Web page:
While visiting the Kehlsteinhaus, aka Hitler’s Eagle’s Nest, an idea struck me that made me ponder how over time a place can change its intention and the energy it holds. Let me break that down a bit more, as it may sound rather woo-woo. As I was taking the above photo of the bleak building with it’s incredible views of Bavaria, I thought how odd. How odd that a building that was once built by the Third Reich, with their heinous intentions was now an enjoyable tourist destination. A place that once held Nazi mindset energy was now selling postcards, tour books, had a delicious restaurant and hikers who were reveling the views and lovely weather.
I watched as visitors from around the world freely walked about the mountain top and as the Californian in me would say, “I was totally tripping out!” At that moment I found it amusing (for the lack of a better word), that this was an “In your face” moment to Hitler and the Third Reich. I am quite sure that they did not envision their Kehlsteinhaus to be riddled with visitors, purchasing tourist books about their failed glory and eating tasty potato pancakes topped with sour cream.
The Kehlsteinhaus or to us English speakers “The Eagle’s Nest” was a Third Reich era building which was completed in 1938, but inaugurated by Hitler on his birthday- April, 20, 1939. Although the Kehlsteinhaus had fouteen documented visits by Adolph Hitler, he was less than fond of its location. From what I learned on my tour of the Eagle’s Nest, Hitler was afraid of heights and the elevator ride up would make him very anxious.
Kehlsteinhaus was erected on top of the Kehlstein summit in southeastern Germany. The rocky peak above Obersalzberg and near the town of Berchtesgarden, which this haus is built upon, offers overlooks that are breathtaking.
Getting to the top for a visit to Kehsteinhaus, is controlled due to the narrow road passage that hugs the side of the rocky mountain. There are buses that will take you both up and down the mountain for the sake of safety, road preservation and traffic build up.
There are a few ways of arrival to Kehsteinhaus:
If you travel by car, take the A8 and exit at Bad Reichenhall or at Salzburg Süd to Berchtesgaden and from there the Obersalzberg road to the Hintereck parking area at Obersalzberg.
Possible ways of reaching Kehlsteinhaus (Eagle’s Nest)
- RVO-Bus from Hintereck parking area to the Eagle’s Nest parking area
- Or hike from Ofneralm up to the Eagle’s Nest parking area (approx. 1½ to 2 hours)
- Or hike from Scharitzkehl parking area to the Eagle’s Nest parking area on a trail that offers beautiful panoramic views. (approx. 2 ½ to 3 hours)
As for myself, I booked an online coach day tour that left from Munich. There are several tour companies that you can find online that will suit you needs and price point. Look at Viator or Trip Advisor for well reviewed and legitimate tours.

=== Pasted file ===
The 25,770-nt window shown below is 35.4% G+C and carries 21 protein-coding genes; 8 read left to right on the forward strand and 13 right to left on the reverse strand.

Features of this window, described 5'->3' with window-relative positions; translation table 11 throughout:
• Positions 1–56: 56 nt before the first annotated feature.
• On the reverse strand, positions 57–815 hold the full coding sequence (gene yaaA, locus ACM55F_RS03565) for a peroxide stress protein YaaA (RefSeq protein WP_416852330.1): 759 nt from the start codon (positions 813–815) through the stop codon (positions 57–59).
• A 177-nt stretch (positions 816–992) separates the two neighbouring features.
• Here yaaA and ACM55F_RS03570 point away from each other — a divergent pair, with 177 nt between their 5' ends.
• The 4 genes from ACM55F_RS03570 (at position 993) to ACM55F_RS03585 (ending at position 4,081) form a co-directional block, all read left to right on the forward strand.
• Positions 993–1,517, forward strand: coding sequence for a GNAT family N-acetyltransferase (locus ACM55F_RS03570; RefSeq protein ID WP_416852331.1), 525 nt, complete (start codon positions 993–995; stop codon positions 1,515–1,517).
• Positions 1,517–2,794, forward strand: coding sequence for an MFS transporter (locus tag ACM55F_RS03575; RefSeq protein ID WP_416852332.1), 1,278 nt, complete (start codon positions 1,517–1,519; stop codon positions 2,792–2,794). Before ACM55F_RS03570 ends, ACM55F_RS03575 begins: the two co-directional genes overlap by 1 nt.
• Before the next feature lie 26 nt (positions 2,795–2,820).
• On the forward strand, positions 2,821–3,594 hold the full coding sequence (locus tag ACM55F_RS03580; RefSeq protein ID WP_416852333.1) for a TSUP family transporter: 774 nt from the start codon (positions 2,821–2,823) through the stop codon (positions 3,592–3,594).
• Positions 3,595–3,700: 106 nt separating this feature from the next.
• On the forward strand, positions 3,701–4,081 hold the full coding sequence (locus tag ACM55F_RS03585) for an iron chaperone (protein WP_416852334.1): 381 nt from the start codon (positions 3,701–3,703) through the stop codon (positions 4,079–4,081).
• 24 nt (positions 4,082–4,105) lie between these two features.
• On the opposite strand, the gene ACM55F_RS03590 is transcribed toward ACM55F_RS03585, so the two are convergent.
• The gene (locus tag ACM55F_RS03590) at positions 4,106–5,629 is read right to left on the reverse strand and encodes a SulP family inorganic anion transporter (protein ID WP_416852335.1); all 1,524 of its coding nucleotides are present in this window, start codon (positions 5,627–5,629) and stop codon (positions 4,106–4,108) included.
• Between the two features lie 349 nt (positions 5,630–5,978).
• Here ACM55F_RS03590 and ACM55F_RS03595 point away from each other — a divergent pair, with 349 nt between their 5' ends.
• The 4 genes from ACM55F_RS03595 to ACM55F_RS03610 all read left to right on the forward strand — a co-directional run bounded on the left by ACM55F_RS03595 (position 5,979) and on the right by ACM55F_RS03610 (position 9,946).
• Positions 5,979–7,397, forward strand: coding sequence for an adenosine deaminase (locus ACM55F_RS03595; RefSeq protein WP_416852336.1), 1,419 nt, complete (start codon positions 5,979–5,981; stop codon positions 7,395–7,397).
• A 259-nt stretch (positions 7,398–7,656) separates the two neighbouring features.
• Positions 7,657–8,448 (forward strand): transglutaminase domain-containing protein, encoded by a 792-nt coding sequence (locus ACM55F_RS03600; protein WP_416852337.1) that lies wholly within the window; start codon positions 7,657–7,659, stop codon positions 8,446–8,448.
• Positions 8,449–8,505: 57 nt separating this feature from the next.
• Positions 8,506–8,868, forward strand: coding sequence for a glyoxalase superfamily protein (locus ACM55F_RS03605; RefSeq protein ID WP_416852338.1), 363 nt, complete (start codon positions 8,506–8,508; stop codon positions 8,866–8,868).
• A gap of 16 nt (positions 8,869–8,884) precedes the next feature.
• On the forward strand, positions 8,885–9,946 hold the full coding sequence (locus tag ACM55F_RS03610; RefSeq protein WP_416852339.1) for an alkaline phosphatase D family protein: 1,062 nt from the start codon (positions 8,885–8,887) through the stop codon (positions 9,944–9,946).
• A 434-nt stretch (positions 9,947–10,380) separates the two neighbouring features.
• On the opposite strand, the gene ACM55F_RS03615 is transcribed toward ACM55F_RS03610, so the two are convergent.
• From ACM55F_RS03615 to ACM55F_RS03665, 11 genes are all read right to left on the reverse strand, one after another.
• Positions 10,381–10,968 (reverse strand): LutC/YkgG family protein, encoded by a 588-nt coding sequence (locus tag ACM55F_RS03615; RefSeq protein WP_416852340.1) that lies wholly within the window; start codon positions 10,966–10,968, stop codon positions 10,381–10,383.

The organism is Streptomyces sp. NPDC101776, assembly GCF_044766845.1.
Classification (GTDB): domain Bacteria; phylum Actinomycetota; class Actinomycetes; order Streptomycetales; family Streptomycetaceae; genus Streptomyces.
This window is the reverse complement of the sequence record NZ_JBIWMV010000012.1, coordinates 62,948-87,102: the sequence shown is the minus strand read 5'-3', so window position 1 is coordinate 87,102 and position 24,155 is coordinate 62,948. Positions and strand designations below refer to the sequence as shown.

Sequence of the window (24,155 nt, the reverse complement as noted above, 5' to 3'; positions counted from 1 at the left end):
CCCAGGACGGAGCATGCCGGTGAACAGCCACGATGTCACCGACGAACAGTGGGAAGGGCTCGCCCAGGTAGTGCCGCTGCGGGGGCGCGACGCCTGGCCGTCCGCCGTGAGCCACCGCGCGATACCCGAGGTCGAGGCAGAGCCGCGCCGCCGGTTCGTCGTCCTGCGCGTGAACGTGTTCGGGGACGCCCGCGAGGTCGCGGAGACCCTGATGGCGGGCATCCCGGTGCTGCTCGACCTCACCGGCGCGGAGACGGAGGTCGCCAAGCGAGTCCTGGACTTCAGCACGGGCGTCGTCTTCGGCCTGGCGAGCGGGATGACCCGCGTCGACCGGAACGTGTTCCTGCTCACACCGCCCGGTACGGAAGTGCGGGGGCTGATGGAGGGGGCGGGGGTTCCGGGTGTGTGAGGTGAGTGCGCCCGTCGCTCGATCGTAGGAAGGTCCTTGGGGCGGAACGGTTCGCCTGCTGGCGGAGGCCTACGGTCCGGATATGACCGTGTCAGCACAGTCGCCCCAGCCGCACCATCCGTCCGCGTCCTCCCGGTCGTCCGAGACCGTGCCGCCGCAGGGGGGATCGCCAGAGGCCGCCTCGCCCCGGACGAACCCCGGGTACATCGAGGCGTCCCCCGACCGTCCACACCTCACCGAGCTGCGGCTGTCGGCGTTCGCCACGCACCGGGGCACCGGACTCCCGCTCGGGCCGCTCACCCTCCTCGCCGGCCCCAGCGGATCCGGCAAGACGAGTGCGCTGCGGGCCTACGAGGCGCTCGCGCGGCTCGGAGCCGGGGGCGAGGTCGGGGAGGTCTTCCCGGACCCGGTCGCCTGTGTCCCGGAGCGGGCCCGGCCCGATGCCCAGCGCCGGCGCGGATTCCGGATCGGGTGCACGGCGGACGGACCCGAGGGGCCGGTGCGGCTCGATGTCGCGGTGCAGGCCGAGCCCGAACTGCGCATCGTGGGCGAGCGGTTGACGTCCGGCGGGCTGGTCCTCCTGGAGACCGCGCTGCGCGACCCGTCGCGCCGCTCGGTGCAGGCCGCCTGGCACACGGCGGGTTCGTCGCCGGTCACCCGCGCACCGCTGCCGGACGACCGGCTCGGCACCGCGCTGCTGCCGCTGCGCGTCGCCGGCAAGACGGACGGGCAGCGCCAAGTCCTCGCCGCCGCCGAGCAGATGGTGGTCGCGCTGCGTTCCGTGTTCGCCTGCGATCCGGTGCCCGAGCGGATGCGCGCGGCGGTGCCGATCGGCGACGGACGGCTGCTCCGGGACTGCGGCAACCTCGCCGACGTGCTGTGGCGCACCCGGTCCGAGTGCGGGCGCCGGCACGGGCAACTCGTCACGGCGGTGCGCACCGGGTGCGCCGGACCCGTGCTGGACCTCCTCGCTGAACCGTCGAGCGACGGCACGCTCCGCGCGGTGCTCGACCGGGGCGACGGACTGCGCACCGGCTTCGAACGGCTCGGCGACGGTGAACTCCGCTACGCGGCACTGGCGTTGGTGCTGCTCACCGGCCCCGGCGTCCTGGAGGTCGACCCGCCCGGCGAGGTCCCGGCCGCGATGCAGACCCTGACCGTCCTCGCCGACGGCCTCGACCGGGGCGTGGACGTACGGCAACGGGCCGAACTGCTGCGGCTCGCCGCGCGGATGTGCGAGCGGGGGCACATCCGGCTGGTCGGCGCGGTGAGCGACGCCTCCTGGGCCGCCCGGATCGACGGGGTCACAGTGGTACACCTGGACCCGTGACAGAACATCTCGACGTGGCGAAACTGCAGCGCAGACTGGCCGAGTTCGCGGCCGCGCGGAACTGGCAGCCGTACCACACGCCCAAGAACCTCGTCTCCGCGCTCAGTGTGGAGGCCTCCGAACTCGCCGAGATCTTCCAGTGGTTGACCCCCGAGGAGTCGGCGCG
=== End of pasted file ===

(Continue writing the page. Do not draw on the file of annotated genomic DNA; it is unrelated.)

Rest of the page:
Once you are shuttled up the summit to a car park, the final ascension to the Eagle’s Nest is by a golden brass elevator that is taken from the heart of the mountain. The ornate tunnel (above) leads you to that gilded-mirrored elevator. At the time of my visit, I was not allowed to take elevator photos but you can now google to find pictures and videos.
The tunnel that leads to the elevator, which ascends the final 124 m (407 ft), is lined with marble. The tunnel was originally heated for those passing through it. Although it was typical for high-officials who visited, to be driven through the tunnel directly to the elevator. Afterwards the driver would reverse the car all the way to the end of the tunnel, since there was no space to turn.
Hiking Trails and Restaurant:
Behind the haus there is hiking path that leads further up to an Alpine cross, as well as more outstanding views. I would suggest to give yourself enough time to explore the hiking paths, as well as visiting the building itself.
There is much to see and do at the Eagles Nest, especially their on-site Berg-Restaurant Kehlsteinhaus. I had lunch here on my visit and decided to try their German-style potato pancakes, topped with sour cream and chives, and accomponied with a side salad. It was good and a God send especially during a day of travel and touring. There are other German favorites offered such as schnitzel, strudel and of course, beer!
Kehlsteinhaus is opened seasonally from May until October. For dates and admission prices, please visit their website- Kehlsteinhaus
Enjoy your visit!
Live you life by a compass, not a clock…– Steven Covey
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📸 All photos are taken by me and are my intellectual property- Trixie Navarre